Testing alone is not enough. We needed to define success and failure criteria for each test and deny artifacts to proceed further if a test failed our defined threshhold.
It was also important to us to ensure that our artifacts could not be modified or replaced after our verification checks took place. It does no good to verify your artifacts are free of vulnerabilities or bugs if they could be replaced mid-stream by something that hasn’t undergone full testing and validation.
Ultimately it was about establishing a provenance for each of our artifacts by the time they reached production. We wanted to have a full, verifiable history of each artifact and the confidence that nothing out of process occurred along the way.
The third principle of security management is Availability. This tenet asserts that a computer system is available or accessible by an authorized user as needed, and that the system operates as expected. Denial-of-service attacks and other threats to data loss continue to proliferate at an alarming rate. So our key takeaways for monitoring include:
- Define your failure domains and remove single-points-of-failure
- Establish a back-up / replication strategy for your data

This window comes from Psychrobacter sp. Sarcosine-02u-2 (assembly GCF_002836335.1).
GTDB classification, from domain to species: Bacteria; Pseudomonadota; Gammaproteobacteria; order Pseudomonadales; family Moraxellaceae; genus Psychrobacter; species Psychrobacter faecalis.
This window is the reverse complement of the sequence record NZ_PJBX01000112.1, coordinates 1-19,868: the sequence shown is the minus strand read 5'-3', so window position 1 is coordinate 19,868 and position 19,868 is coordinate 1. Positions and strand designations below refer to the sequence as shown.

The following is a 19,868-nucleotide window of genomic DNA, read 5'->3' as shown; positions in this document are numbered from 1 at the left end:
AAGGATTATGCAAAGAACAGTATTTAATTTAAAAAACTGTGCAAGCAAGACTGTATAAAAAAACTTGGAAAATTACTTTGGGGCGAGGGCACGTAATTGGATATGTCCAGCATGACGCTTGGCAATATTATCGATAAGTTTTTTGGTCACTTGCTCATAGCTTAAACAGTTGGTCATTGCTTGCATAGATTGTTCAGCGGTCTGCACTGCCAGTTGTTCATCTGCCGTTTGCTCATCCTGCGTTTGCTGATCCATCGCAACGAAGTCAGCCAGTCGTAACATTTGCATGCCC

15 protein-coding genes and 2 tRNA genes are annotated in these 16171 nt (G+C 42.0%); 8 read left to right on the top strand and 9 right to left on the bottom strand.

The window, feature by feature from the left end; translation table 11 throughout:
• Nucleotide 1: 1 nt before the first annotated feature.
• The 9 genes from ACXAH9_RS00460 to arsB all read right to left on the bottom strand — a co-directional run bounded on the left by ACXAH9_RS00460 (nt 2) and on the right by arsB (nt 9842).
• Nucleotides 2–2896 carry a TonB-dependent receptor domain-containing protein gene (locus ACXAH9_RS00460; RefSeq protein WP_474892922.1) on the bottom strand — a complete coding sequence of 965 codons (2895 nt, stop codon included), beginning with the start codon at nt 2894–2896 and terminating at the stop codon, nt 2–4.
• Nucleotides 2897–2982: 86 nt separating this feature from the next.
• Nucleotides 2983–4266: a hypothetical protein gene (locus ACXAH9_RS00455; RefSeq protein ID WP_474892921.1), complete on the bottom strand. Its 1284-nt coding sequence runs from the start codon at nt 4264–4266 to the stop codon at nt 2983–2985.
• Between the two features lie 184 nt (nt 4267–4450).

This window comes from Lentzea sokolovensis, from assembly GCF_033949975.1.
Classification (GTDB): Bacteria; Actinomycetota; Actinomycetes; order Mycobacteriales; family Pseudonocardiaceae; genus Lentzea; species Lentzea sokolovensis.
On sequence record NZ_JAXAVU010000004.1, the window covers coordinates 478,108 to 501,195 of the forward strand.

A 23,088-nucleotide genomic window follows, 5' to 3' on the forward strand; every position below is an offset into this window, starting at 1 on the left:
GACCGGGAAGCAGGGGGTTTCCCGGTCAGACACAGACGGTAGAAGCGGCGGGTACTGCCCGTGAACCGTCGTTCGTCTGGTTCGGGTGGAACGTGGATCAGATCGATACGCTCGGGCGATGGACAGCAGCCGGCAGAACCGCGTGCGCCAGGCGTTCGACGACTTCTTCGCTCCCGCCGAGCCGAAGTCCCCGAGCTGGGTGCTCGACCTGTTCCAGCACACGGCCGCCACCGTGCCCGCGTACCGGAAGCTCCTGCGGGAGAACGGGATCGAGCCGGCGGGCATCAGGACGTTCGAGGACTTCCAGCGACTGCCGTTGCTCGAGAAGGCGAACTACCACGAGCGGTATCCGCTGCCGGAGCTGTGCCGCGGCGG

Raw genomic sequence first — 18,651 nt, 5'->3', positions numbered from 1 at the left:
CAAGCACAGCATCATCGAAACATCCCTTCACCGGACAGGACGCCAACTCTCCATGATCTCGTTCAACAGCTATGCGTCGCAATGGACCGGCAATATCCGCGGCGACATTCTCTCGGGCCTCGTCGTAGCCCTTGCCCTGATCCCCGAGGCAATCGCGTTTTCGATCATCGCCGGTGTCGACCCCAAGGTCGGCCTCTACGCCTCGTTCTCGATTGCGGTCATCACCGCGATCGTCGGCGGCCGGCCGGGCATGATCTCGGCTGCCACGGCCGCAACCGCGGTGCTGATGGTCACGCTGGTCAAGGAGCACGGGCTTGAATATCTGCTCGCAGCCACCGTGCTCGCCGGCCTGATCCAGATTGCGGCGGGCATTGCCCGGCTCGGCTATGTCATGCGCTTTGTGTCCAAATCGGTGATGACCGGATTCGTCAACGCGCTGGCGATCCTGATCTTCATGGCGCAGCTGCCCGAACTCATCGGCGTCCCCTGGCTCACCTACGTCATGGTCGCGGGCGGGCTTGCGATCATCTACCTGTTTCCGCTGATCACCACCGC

- Create alerts for critical issues
- Have a disaster recovery plan and practice it regularly
Monitor everything considered important.
As we increasingly rely on automation to achieve our goals, we can only be effective when everything is running effectively. We make sure that every critical piece to our process is monitored for proper functioning and to alert the appropriate people when anomalies are detected.
Security essentials and empowered developers breed success
Modzy was built to help organizations attain huge breakthroughs in AI deployment and governance. To do that successfully, we must not only practice what we preach, we want to show others how to design a DevSecOps process that works for building amazing products.
Missed the first blog in this series, Lead with DevSecOps to lower risk and raise value? Be sure to check it out and stay-tuned for the next blog in this series, Best Practices to Integrate DevSecOps.
This blog has been republished by AIIA. To view the original article, please click HERE.